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Memorable Pre-Independence Indian Sporting moments

    Let’s remember few famous Sporting events memorable Pre-Independence Indian Sports moments.

    1. Norman Pritchard’s Olympic medal: Norman Gilbert Pritchard competed at the 1900 Paris Olympics, which was India’s debut at the Olympic Games. He competed in 5 different events and won 2 Silver medals in Athletics Men’s 200m and 200m hurdles events.In 2005 International Association of Athletics Federations published a report on official track and field statistics for the 2004 Summer Olympics. In historical records section, Pritchard’s name was listed in Great Britain’s column, research by historians also shows that Pritchard was chosen to represent Britain, however, International Olympic Committee still consider Pritchard have competed for India and his 2 medals credited to India.
    2. Mohun Bagan’s victory over East Yorkshire Team: The IFA Shield is an annual football tournament organized by the Indian Football AssociationIn 1911s edition, Mohun Bagan created history by defeating East Yorkshire Regiment by 2-1 and became the first Indian Football club to do so. Most of the Mohun Bagan’s players were playing barefoot while the East Yorkshire Regiment played with proper footballing equipment. This victory always considers as a memorable and a landmark victory in the Indian Freedom struggle.
    3. Indian Test Cricket Team’s debut: Cricket in India was introduced by European merchant sailors in the 18th century. Few Indian like Ranjit Singh and Duleep Singh had played under British rule, but India’s national team didn’t play its 1st test match until 25 June 1932 at Lord’s and became 6th nation to get Test status. The team led by Col CK Naidu lost by 158 runs against England, but still make an impact on India’s presence at International level.

    4. Phadeppa Dareppa Chaugule – Marathon Man: India sent its first contingent at the 1920 Olympics with 5 athletes. Phadeppa Dareppa Chaugule became the 1st Indian to represent the nation at Olympic Marathon. He finished 19th by clocking a time of 2 hours 50 minutes 45.2 seconds. He hails from Belgaum/Belagavi, Karnataka and received the title Conqueror of the Wind’ from the local community after his top-20 finish in the marathon at the 1920 Antwerp Olympics.
    5. Hockey Team’s hat-trick of Gold medals at Olympics: Indian National Field Hockey Team was the first Non-European team to be a part of International Hockey Federation. Indian Men’s hockey team is the most successful team at the Olympic Games. The Indian team has won 11 medals (8 Gold, 1 Silver and 3 Bronze), 3 of these Gold medals came before Pre-Independence, which is also known as the Era of ‘Hockey Wizard’ Major Dhyanchand. India won the Gold medal at 1928, 1932, 1936 edition and never lost a single match against any team. The team had a 30-0 winning streak during this time, from their first game until losing in the 1960 gold medal final.
    6. Torch in East Bengal FC’s Emblem: In 1930 most of the Football club’s left the Calcutta Football League in midway because of the impact of Mahatma Gandhi’s Satyagraha. Amidst much confusion, Royal Regiment was declared winners in the first division. However, East Bengal was not allowed to be promoted to the First Division. Thousands of East Bengal fans and officials decided to hold a protest march at the East Bengal Ground. It was at this march that flaming torches were carried by the protestors. This gave the club officials the idea of a torch (known as ‘Mashal’) being the club emblem, which has stuck to this day.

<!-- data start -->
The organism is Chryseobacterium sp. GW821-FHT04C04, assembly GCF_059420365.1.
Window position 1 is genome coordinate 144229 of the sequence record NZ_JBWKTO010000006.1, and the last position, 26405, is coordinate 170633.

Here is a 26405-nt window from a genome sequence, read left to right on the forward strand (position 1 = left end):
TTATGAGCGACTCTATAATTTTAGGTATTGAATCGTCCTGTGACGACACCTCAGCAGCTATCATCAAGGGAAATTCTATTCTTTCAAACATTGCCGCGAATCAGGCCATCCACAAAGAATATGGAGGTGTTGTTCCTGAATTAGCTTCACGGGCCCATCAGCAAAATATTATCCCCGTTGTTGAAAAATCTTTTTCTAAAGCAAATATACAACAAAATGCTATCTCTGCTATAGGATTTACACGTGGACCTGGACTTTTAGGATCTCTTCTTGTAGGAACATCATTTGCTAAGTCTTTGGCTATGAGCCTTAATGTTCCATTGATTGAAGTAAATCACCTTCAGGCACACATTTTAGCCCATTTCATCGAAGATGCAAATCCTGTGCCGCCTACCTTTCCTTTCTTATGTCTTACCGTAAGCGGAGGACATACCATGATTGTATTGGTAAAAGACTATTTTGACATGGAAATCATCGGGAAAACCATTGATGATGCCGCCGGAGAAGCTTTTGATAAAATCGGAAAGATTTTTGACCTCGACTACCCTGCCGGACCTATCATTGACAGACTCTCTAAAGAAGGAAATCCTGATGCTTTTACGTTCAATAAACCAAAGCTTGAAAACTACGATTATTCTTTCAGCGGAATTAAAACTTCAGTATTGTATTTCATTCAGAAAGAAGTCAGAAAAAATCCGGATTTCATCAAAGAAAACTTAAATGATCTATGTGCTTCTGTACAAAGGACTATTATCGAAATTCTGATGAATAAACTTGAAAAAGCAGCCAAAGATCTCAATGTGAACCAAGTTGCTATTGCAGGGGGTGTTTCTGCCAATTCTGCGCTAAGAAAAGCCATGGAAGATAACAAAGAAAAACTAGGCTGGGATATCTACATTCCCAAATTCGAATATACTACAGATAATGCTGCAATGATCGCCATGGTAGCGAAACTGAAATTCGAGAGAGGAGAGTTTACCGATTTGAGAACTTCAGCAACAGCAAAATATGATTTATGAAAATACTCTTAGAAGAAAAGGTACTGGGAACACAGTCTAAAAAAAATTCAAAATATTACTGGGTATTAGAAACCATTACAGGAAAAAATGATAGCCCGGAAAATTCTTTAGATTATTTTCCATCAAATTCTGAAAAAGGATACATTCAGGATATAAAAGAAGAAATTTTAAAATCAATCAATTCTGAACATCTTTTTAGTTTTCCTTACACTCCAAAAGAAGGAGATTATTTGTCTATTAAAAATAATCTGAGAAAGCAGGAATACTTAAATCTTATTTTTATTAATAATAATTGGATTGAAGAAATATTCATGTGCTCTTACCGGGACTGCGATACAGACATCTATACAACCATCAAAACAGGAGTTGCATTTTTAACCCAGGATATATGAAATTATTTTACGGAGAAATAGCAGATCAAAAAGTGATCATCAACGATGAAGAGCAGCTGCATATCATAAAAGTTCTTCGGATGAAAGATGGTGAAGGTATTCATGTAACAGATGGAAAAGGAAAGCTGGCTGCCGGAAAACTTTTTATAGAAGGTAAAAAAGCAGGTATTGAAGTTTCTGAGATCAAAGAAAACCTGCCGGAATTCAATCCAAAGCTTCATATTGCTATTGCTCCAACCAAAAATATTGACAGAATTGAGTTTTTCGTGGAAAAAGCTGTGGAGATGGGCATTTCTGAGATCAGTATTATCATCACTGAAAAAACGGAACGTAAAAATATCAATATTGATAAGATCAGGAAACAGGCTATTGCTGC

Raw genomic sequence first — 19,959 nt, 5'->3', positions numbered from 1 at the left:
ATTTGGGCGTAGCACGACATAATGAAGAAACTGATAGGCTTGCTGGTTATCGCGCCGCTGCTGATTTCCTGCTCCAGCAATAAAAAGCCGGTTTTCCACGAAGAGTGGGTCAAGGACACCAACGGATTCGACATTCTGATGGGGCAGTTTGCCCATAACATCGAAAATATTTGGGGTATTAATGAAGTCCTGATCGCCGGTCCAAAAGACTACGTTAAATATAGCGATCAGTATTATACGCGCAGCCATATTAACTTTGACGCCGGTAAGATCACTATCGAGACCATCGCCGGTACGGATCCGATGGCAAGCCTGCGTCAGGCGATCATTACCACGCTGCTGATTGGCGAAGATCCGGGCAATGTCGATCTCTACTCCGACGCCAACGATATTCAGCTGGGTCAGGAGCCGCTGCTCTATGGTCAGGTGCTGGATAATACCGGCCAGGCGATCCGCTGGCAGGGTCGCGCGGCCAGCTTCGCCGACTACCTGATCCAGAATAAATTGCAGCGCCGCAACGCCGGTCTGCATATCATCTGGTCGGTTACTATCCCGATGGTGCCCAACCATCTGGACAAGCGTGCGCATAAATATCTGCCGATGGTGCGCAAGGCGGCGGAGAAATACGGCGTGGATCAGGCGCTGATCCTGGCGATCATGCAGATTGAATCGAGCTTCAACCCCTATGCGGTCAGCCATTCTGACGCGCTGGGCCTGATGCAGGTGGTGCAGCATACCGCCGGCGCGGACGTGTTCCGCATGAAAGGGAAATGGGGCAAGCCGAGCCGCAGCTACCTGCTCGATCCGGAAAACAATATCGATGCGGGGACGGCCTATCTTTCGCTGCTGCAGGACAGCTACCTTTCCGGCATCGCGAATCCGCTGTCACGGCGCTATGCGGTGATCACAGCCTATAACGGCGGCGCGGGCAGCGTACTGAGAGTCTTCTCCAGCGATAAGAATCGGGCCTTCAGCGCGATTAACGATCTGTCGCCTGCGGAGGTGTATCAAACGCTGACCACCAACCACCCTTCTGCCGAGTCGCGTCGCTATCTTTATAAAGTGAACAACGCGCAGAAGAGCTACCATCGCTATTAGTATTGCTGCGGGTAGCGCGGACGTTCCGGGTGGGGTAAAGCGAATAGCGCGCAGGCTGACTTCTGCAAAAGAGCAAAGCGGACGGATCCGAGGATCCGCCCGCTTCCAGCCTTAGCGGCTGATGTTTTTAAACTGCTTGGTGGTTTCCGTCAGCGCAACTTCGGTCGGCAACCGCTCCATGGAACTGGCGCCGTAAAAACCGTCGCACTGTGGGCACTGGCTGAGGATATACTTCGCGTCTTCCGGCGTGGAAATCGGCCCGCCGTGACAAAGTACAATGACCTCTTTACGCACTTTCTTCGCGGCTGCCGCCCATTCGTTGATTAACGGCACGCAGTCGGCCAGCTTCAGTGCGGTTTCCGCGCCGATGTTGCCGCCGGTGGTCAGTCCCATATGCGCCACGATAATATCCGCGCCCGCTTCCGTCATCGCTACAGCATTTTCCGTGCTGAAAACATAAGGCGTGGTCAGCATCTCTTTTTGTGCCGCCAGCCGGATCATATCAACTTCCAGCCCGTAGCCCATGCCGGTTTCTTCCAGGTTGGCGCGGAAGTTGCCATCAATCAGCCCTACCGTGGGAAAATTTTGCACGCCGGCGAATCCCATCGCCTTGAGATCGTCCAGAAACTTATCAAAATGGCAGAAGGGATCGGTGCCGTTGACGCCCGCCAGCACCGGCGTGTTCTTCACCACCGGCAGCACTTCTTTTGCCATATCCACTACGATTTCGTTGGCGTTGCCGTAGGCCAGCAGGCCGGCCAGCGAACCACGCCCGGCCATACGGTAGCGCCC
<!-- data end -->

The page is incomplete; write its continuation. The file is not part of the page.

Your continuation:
7. The Great Gama Pehlwan: Ghulam Mohammad Baksh aka The Great Gama Pehlwan was Bruce Lee’s Inspiration, Undefeated in a career spanning more than 52 years, he is considered one of the greatest wrestlers of all time. He was so strong that he could lift 1200 KGs stone. In 1902 he had come to Baroda (Now Vadodara) to attend a wrestling competition and couldn’t find anyone of his match. He lifted a piece of stone weighing 1200 KG and carried it to some distance to show his strength. The stone is now put on display in Baroda Museum, Sayajibaug, Vadodara.  On September 10, 1910, The Great Gama faced The Great Polish wrestler Stanislaus Zbyszko in the finals of the John Bull World Championships in London. Zbyszko wrestled the Indian legend to a draw after nearly three hours of grappling. The two men were set to face each other again on September 17, 1910. On that date, Zbyszko failed to show up and Gama was announced the winner by default. He was awarded the prize and the John Bull Belt.
    8. Transformation of Polo: Manipur is recognized as the origin of modern Polo. The game of Polo was introduced to the world British Cavalry Regiment and tea planters stationed in India (Manipur) during the 1860s, but is derived from the game played by the exiled prince of the Indian kingdom of Manipur (now a state in India) sometime between 1819 and 1826 on indigenous ponies.  The international rules for the game were framed after the First World War and now POLO is played under these rules everywhere.

    India had a vast and golden history in field of Sports before Independence and Indian athletes still carrying this heritage and making nation proud by winning laurels at International level.

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